1 stars I shall now list whats wrong with this album like a list...

1. NO material from Atom Heart Mother(if this was the ONLY album they had included, I would still go nuts, because it's floyds finest work), More, Obscured By Clouds, AND Ummagumma!!!! I consider those first 3 to be their finest works, though I have not heard Ummagumma yet. Atom Heart Mother Suite, Summer '68, The Nile Song, Green is the color, Careful With That Axe Eugene(I've heard the live at pompeii version), The Gold It's In The.. and Free Four are practical ESSENTIALS of Floyd! 2. Edited songs. I mean, WTF? SOYCD 1-7??? Why 1-7? 8 and 9 are awesome parts of the song! Echoes is a masterpiece to be enjoyed in it's full, not in 10 minutes! And Marooned is only 5 minutes long in the first place! 3. Why Sheep, When The Tigers Broke Free and The Fletcher Memorial Home? If they felt like including stuff from The Wall movie, they should have gone with 'What Shall we Do Now"

They could have done a looooot better with this album.

Report this review (#9373)
Posted Monday, January 3, 2005 | Review Permalink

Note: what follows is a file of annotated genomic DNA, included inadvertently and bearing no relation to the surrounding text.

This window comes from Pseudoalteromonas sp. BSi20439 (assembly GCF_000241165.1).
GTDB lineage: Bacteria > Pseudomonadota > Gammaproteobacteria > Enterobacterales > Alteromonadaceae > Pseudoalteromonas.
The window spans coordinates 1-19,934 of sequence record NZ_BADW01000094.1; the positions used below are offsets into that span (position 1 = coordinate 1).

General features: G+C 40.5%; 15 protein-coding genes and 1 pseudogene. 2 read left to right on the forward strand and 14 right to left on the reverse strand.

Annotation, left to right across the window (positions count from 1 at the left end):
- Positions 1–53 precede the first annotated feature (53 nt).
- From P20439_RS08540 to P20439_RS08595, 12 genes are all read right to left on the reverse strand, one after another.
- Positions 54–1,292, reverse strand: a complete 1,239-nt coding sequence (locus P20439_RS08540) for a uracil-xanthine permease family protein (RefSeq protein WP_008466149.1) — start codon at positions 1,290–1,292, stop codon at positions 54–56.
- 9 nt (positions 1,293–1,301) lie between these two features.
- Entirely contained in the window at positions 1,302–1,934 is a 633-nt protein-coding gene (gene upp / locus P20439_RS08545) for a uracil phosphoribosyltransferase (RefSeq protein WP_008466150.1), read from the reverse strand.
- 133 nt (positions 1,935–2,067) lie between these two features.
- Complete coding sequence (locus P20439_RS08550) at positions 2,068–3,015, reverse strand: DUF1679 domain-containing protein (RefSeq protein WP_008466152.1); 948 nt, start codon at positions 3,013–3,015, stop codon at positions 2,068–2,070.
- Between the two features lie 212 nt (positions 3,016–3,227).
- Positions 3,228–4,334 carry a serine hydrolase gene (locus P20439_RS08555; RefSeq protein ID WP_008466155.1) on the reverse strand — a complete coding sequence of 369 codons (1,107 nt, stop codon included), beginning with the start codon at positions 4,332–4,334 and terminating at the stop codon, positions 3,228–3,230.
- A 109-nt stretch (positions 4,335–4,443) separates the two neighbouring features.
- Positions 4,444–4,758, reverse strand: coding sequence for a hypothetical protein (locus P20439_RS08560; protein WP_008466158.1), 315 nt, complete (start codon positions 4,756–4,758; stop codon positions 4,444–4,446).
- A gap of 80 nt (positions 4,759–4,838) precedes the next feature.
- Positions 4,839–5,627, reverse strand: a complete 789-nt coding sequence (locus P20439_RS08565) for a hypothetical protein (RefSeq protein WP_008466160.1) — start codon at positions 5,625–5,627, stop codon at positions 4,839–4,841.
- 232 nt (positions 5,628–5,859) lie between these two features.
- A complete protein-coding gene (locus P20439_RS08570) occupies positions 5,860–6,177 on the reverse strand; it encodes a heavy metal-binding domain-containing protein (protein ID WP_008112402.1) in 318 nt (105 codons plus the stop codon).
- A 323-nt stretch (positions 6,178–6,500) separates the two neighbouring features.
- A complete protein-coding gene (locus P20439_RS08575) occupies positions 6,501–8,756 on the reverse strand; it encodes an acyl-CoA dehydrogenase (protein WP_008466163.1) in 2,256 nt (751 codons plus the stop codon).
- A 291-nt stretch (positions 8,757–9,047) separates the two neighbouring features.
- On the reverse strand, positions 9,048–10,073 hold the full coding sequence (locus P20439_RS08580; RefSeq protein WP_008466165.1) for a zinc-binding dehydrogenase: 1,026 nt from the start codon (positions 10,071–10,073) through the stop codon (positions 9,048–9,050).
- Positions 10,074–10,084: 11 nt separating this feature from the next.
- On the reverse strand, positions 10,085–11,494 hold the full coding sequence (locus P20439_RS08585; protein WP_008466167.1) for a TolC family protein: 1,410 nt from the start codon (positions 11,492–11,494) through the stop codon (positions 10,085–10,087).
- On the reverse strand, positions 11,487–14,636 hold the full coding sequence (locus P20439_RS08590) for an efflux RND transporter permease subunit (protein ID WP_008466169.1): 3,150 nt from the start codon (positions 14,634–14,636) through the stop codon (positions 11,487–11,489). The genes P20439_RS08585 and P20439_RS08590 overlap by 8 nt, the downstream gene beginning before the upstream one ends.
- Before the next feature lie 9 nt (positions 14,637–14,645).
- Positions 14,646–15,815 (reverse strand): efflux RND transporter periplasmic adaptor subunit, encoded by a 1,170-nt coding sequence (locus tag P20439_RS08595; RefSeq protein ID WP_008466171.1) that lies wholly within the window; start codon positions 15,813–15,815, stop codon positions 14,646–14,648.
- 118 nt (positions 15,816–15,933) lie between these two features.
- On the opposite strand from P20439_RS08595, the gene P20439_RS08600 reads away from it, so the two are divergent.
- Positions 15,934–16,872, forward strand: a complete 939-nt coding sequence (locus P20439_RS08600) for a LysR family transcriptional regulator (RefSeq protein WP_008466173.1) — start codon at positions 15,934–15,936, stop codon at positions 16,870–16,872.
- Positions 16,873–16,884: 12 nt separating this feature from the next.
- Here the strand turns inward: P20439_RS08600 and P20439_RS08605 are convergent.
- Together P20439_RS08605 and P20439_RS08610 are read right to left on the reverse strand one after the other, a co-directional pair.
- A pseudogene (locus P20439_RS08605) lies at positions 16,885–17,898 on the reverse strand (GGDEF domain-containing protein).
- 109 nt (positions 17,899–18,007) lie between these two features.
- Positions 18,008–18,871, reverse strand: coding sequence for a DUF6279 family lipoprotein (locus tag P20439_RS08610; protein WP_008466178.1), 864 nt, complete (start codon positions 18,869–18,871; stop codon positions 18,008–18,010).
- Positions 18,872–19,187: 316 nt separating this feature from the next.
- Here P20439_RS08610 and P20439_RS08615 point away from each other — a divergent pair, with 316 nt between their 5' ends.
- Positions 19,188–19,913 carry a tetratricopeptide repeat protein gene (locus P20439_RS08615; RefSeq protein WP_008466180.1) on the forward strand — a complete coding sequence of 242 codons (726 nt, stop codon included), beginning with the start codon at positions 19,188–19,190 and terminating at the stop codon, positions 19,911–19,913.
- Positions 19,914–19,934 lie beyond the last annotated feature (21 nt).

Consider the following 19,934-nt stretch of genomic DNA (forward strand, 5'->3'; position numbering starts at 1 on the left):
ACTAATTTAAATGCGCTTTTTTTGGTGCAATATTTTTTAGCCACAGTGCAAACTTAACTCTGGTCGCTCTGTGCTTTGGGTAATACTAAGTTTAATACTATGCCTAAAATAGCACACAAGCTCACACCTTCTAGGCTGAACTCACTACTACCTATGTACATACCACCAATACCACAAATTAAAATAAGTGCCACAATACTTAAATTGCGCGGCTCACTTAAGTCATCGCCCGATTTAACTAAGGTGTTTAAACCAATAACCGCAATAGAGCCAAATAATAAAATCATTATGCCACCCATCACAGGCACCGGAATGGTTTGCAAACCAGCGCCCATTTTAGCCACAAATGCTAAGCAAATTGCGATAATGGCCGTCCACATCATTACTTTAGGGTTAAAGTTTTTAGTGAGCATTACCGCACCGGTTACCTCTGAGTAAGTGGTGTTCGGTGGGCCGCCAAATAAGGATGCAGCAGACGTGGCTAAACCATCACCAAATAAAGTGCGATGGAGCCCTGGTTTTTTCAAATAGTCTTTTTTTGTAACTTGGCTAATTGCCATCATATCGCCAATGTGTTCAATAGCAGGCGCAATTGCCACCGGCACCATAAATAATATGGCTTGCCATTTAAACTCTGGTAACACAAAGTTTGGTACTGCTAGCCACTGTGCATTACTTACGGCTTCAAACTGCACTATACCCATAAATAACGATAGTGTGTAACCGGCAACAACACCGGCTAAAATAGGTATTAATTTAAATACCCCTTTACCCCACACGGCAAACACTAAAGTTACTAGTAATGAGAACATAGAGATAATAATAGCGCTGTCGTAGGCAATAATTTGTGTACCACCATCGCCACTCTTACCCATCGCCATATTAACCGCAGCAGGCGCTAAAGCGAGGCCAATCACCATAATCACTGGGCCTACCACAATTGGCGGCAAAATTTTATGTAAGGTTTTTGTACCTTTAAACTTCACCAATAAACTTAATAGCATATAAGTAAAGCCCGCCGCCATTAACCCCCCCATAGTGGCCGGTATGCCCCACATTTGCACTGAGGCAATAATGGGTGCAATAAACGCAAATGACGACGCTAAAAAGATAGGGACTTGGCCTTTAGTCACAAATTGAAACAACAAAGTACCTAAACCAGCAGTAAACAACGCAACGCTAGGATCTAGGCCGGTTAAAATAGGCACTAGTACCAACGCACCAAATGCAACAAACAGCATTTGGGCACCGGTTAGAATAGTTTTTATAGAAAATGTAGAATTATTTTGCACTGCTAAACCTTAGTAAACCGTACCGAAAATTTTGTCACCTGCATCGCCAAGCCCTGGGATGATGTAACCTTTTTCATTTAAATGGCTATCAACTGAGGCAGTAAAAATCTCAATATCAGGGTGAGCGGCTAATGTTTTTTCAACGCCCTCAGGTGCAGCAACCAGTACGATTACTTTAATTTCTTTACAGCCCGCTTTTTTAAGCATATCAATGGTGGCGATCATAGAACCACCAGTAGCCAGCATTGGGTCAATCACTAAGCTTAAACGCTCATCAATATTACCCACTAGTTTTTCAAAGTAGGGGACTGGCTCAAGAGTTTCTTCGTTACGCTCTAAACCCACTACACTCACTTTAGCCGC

4 stars I've noticed a lot of bad reviews of this album which appear to be mostly from Floyd fans who would rather we listened to all their albums completely. BUT what if Floyd are not in your top ..say ten ..favourite bands but you still want some PF in your collection? This seems pretty decent to me.Some attempt has been made to tie together different eras of the band together ,not an easy thing to do.Both CD's feel like you are being taken on a journey.All the classic and well known Floyd songs are on on here.From the majestic 'High Hopes' to the sublime 'Wish You Were Here' there is precious little to moan about.A great album to get if you are a 'part time' Pink Floyd fan like me!
Report this review (#9374)
Posted Tuesday, January 4, 2005 | Review Permalink
4 stars I Can class Pink Floyd as my favourite band of all time. But even i find some problems with this album. No On the Turning Away. I can't understand this because it was along with Lerning 2 fly and one step the high points of AMLOR. Also I agree with other ppl who have said about Marooned. It shoudn't have been choped down to 2 minutes.

Also, there is no Lost For words and Two suns in the sunset. I say Two Suns in the Sunset because it was a hell of a lot better than The Fletcher Memorial Home and When the tigers broke free. Which i think shouldn't have got on the album.

But, we all will have an idea of what should b on a best of album cause we all like different aspects of pink floyd. All in all it's just a pink floyd album. Lets enjoy what's there

Report this review (#9375)
Posted Saturday, January 15, 2005 | Review Permalink
Cluster One